Jump to ContentJump to Main Navigation
Women and New LabourEngendering politics and policy?$
Users without a subscription are not able to see the full content.

Claire Annesley, Francesca Gains, and Kirstein Rummery

Print publication date: 2007

Print ISBN-13: 9781861348289

Published to University Press Scholarship Online: March 2012

DOI: 10.1332/policypress/9781861348289.001.0001

Show Summary Details
Page of
date: 18 August 2017

Two steps forward, one step back: the gender dimensions of Treasury policy under New Labour

Two steps forward, one step back: the gender dimensions of Treasury policy under New Labour

Chapter:
(p.116) (p.117) Six Two steps forward, one step back: the gender dimensions of Treasury policy under New Labour
Source:
Women and New Labour
Author(s):

Coates David

Oettinger Sarah

Publisher:
Policy Press
DOI:10.1332/policypress/9781861348289.003.0006

This chapter investigates the gender implications of New Labour's macro-economic policy. New Labour policy was bound to have a differential impact across the whole range of gender relationships in the UK, and was bound to do so whether that impact was consciously planned or not. New Labour's Treasury team was sensitive to at least some of those consequences from the very outset of its period in office. New Labour's initial macro-policy stance was focused more on the employment than the gender dimensions of this labour-market transformation. After nearly a decade of New Labour in power, only one full-time worker in five in the UK enjoys even vestigial access to a flexible working week.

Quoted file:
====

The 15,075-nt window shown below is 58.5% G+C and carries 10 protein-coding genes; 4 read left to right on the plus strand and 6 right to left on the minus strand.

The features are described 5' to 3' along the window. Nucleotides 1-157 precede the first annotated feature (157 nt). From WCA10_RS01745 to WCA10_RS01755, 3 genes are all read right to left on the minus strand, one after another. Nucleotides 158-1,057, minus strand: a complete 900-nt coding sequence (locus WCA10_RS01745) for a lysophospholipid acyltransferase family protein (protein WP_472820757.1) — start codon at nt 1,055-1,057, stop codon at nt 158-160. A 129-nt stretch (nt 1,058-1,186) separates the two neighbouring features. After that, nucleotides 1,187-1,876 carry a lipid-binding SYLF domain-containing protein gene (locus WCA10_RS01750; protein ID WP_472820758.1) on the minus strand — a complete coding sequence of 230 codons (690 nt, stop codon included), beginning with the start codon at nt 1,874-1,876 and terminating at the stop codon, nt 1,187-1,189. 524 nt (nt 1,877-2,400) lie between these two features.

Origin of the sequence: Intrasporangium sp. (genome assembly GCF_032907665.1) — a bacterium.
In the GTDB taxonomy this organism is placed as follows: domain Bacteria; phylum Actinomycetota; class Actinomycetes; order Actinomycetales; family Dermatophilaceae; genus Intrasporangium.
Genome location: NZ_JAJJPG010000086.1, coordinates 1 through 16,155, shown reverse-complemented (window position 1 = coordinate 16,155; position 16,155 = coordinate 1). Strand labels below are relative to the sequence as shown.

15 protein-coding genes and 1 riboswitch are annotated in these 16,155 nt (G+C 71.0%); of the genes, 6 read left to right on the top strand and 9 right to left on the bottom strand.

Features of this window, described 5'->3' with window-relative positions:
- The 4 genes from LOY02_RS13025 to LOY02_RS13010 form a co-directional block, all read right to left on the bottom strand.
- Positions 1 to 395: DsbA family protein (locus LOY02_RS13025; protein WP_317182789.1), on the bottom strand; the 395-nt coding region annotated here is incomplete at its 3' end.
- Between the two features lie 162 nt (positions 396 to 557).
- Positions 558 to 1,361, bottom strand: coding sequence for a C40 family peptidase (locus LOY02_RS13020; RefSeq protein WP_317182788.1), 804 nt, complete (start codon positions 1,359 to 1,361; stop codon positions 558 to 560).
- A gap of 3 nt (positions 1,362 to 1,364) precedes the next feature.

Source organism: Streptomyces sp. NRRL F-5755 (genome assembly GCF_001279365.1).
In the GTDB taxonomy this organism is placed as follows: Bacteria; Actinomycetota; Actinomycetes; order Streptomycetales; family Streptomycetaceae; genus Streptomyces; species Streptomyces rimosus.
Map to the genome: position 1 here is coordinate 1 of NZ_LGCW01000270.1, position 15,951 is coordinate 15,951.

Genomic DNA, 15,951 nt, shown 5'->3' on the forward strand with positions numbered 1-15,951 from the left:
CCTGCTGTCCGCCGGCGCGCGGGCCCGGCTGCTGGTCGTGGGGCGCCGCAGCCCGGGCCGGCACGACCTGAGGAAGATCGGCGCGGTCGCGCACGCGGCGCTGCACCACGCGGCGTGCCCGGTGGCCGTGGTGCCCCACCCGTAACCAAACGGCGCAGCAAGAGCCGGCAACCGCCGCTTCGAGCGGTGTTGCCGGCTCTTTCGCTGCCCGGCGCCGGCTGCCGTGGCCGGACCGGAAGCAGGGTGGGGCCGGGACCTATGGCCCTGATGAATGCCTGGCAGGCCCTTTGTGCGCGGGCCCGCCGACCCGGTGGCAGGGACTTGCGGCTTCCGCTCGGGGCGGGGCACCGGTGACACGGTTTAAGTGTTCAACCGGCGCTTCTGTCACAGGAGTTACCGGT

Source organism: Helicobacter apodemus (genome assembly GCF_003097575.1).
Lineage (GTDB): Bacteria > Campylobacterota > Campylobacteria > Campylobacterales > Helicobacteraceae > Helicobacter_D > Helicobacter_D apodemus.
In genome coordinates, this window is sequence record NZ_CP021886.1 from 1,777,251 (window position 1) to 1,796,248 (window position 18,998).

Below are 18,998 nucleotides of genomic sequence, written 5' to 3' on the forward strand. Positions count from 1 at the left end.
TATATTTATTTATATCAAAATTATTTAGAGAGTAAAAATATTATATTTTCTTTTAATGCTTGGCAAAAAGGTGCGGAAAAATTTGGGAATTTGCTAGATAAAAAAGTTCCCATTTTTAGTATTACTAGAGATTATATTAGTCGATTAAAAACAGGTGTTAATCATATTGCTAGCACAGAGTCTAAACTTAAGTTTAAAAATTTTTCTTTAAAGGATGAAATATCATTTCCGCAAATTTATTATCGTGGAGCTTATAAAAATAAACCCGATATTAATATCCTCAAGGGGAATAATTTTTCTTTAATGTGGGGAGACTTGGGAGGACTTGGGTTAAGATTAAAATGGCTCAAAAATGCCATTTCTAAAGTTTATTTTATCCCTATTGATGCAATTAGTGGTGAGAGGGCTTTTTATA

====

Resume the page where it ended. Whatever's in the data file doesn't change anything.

Keywords:   New Labour, macro-economic policy, Treasury policy, employment, gender, labour market, UK

University Press Scholarship Online requires a subscription or purchase to access the full text of books within the service. Public users can however freely search the site and view the abstracts and keywords for each book and chapter.

Please, subscribe or login to access full text content.

If you think you should have access to this title, please contact your librarian.

To troubleshoot, please check our FAQs, and if you can't find the answer there, please contact us .